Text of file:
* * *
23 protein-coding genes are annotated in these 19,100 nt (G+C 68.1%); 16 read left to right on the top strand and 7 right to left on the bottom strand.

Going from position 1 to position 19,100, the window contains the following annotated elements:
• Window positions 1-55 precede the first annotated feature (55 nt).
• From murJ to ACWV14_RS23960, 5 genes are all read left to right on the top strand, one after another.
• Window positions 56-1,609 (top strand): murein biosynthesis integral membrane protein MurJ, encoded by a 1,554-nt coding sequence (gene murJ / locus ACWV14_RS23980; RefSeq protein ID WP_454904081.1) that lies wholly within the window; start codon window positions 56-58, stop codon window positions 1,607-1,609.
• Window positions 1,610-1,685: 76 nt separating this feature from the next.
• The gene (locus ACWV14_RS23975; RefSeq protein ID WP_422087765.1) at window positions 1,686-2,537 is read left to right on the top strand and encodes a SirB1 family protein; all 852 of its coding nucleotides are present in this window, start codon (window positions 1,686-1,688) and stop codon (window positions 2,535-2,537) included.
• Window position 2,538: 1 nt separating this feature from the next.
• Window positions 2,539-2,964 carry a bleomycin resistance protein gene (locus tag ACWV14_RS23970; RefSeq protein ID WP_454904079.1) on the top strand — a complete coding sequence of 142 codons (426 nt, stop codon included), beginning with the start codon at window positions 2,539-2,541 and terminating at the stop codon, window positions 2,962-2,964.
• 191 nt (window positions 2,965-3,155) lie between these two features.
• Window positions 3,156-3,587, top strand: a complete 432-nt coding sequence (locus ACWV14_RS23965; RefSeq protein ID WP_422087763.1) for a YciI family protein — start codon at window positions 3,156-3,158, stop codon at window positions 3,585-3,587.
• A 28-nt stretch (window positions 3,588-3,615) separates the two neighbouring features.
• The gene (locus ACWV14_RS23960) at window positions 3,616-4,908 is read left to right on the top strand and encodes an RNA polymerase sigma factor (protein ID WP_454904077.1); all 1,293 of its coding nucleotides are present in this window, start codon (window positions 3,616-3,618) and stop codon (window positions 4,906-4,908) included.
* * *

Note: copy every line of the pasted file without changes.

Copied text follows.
23 protein-coding genes are annotated in these 19,100 nt (G+C 68.1%); 16 read left to right on the top strand and 7 right to left on the bottom strand.

Going from position 1 to position 19,100, the window contains the following annotated elements:
• Window positions 1-55 precede the first annotated feature (55 nt).
• From murJ to ACWV14_RS23960, 5 genes are all read left to right on the top strand, one after another.
• Window positions 56-1,609 (top strand): murein biosynthesis integral membrane protein MurJ, encoded by a 1,554-nt coding sequence (gene murJ / locus ACWV14_RS23980; RefSeq protein ID WP_454904081.1) that lies wholly within the window; start codon window positions 56-58, stop codon window positions 1,607-1,609.
• Window positions 1,610-1,685: 76 nt separating this feature from the next.
• The gene (locus ACWV14_RS23975; RefSeq protein ID WP_422087765.1) at window positions 1,686-2,537 is read left to right on the top strand and encodes a SirB1 family protein; all 852 of its coding nucleotides are present in this window, start codon (window positions 1,686-1,688) and stop codon (window positions 2,535-2,537) included.
• Window position 2,538: 1 nt separating this feature from the next.
• Window positions 2,539-2,964 carry a bleomycin resistance protein gene (locus tag ACWV14_RS23970; RefSeq protein ID WP_454904079.1) on the top strand — a complete coding sequence of 142 codons (426 nt, stop codon included), beginning with the start codon at window positions 2,539-2,541 and terminating at the stop codon, window positions 2,962-2,964.
• 191 nt (window positions 2,965-3,155) lie between these two features.
• Window positions 3,156-3,587, top strand: a complete 432-nt coding sequence (locus ACWV14_RS23965; RefSeq protein ID WP_422087763.1) for a YciI family protein — start codon at window positions 3,156-3,158, stop codon at window positions 3,585-3,587.
• A 28-nt stretch (window positions 3,588-3,615) separates the two neighbouring features.
• The gene (locus ACWV14_RS23960) at window positions 3,616-4,908 is read left to right on the top strand and encodes an RNA polymerase sigma factor (protein ID WP_454904077.1); all 1,293 of its coding nucleotides are present in this window, start codon (window positions 3,616-3,618) and stop codon (window positions 4,906-4,908) included.